2021 Porsche 911

2021 911 Photos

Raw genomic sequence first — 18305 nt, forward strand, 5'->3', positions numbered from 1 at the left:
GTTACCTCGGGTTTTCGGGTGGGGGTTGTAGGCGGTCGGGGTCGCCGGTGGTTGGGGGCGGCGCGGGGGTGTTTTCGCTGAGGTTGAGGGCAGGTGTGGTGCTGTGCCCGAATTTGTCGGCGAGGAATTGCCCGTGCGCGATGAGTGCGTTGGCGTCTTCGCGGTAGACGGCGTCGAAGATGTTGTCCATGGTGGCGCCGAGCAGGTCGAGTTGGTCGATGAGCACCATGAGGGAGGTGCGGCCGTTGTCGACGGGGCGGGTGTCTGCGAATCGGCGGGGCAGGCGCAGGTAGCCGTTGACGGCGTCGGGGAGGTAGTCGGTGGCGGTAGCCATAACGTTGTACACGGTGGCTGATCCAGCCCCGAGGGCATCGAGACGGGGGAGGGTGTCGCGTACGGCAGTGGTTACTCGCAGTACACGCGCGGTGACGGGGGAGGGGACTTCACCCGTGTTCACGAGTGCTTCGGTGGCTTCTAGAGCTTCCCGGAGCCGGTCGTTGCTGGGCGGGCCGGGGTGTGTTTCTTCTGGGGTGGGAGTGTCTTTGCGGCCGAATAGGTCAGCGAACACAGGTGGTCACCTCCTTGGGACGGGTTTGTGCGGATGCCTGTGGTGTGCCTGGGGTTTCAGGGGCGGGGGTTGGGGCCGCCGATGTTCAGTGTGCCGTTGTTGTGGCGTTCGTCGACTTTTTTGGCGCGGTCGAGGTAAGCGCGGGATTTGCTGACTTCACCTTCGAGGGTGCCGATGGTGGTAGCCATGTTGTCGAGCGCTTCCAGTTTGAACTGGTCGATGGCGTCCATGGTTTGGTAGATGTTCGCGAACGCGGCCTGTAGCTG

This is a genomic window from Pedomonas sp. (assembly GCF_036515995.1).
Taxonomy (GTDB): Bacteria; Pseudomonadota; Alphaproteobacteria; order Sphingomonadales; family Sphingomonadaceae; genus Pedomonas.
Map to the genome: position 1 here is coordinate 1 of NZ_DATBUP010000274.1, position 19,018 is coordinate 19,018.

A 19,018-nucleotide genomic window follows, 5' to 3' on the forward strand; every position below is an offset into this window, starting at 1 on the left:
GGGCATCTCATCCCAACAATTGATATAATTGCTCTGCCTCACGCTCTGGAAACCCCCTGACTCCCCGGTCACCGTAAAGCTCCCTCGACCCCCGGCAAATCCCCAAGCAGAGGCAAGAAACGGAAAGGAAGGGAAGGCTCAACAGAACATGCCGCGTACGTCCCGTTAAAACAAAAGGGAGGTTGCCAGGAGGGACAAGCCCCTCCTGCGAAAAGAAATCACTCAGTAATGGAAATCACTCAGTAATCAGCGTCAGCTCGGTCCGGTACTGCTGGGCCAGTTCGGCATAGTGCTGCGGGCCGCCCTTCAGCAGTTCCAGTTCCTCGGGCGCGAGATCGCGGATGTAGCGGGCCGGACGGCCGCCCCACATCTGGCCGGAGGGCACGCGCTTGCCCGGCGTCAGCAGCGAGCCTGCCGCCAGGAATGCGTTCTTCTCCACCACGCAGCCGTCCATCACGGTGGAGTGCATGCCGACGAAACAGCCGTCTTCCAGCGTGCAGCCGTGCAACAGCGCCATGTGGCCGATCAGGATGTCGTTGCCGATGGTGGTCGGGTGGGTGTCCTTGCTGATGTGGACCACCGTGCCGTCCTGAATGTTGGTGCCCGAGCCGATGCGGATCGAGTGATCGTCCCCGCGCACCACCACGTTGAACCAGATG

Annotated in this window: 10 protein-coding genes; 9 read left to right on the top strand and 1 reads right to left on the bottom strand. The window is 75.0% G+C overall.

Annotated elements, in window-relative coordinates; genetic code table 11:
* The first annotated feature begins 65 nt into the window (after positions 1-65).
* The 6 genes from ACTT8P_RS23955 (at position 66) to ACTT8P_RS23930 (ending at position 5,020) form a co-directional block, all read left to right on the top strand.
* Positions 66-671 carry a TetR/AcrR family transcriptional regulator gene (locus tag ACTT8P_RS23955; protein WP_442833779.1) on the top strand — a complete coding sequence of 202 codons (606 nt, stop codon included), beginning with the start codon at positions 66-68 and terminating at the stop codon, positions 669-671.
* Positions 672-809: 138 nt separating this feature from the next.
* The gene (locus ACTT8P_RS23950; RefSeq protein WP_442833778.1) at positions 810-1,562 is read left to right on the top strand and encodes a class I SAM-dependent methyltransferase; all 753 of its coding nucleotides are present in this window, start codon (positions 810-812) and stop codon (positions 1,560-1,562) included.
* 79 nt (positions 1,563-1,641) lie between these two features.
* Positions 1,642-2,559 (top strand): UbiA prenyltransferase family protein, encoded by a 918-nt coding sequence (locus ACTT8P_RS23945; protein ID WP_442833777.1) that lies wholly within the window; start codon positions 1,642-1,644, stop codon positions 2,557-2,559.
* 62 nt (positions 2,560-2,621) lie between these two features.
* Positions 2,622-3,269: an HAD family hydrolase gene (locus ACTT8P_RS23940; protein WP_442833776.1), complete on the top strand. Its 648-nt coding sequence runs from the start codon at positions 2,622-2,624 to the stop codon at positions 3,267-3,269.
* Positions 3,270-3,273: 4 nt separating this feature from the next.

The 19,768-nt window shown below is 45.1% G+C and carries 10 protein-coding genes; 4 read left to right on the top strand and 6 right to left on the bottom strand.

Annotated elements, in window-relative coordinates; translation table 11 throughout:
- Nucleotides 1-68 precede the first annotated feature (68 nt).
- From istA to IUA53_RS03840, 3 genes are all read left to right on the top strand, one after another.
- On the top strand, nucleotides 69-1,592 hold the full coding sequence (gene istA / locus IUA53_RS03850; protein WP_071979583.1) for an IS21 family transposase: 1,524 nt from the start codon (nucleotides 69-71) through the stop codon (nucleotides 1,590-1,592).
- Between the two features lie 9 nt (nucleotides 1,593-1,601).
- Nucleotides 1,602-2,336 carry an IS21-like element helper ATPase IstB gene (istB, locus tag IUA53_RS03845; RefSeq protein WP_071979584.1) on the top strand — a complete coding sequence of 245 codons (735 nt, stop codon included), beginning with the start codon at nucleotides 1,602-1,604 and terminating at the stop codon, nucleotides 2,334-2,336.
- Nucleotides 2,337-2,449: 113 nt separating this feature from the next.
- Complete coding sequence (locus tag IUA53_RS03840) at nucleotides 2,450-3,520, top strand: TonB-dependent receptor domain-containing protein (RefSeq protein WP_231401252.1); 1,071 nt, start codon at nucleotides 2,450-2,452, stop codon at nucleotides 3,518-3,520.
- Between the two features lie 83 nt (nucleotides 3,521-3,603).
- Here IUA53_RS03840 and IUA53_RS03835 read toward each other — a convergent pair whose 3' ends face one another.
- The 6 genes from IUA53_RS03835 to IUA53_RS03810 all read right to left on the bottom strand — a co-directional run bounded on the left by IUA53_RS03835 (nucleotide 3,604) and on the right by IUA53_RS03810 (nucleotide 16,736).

The 2021 Porsche 911 Turbo rips. It rips harder than nearly every other production car on this planet. The review could probably just end right there. Dreaming up superlatives, fanciful metaphors or long, streaming sentences for how quick this car wouldn't be enough to do it justice. Porsche claims 0-60 mph happens in 2.7 seconds, but it feels quicker than that. You’ll be grazing 100 by the time you’re able to collect yourself enough to squeak out a few expletives about how quick it is. Seriously, though – others have clocked the ever-so-slightly-quicker 911 Turbo S in the low-to-mid 5s for the 0-100 mph run. What could possibly be beyond this level of speed? Racecar? If the 911 Turbo were a racecar, its acceleration would make sense. But it’s not. The 911 Turbo, on top of being able to suck your eyes into your skull at a moment’s notice, is still the grand-touring masterclass that it’s been for so many years. Besides respecting how quickly that next corner is coming up, this car is no more difficult to drive than any other Porsche 911 of the current generation. And just in case you missed our previous 911 coverage, that means it’s easy, intuitive and engaging in every environment. Porsche took advantage of the advancements made with the standard Carrera’s twin-turbo engine and made that 3.0-liter flat-six the basis for the larger 3.7-liter flat-six found in the capital-T Turbo (Porsche calls it a 3.8, but it's officially 3.745 liters, which does not round up to 3.8). Where the 3.0-liter currently tops out at 443 horsepower in Carrera S form, the new Turbo makes 572 horsepower and 553 pound-feet of torque – that’s 32 horsepower and 30 pound-feet more than the previous Turbo’s engine. There’s also the Turbo S with its 640 horses and 590 pound-feet of torque, but we’ll dive into the Turbo vs. Turbo S discussion at the end. Porsche managed to squeeze so much extra power out of its larger 3.7-liter with the help of new, larger turbochargers that can force even more air into the engine. There’s a new intake system with bigger charge air coolers, and combined with Porsche’s trick piezo injectors, aids in producing those massive power figures. Porsche is also letting you spec its Sport Exhaust system as an option on the Turbo for the first time, ensuring that the Turbo is no quieter in volume than any other boosted 911 – you’ll recognize it by the dual oval tips and the extra snap, crackle, pop noises on the overrun. The eight-speed PDK dual-clutch transmission is also carried over from the 911 Carrera models, replacing the 7-speed before it. Porsche went to work fortifying the Turbo’s version for the additional power by using optimized steel plates and a stronger gear set. The extra gear allows Porsche to make first shorter and eighth extra-long, allowing for better off-the-line acceleration and improved highway fuel economy. Porsche added additional water cooling and reinforced steel plates in the all-wheel-drive …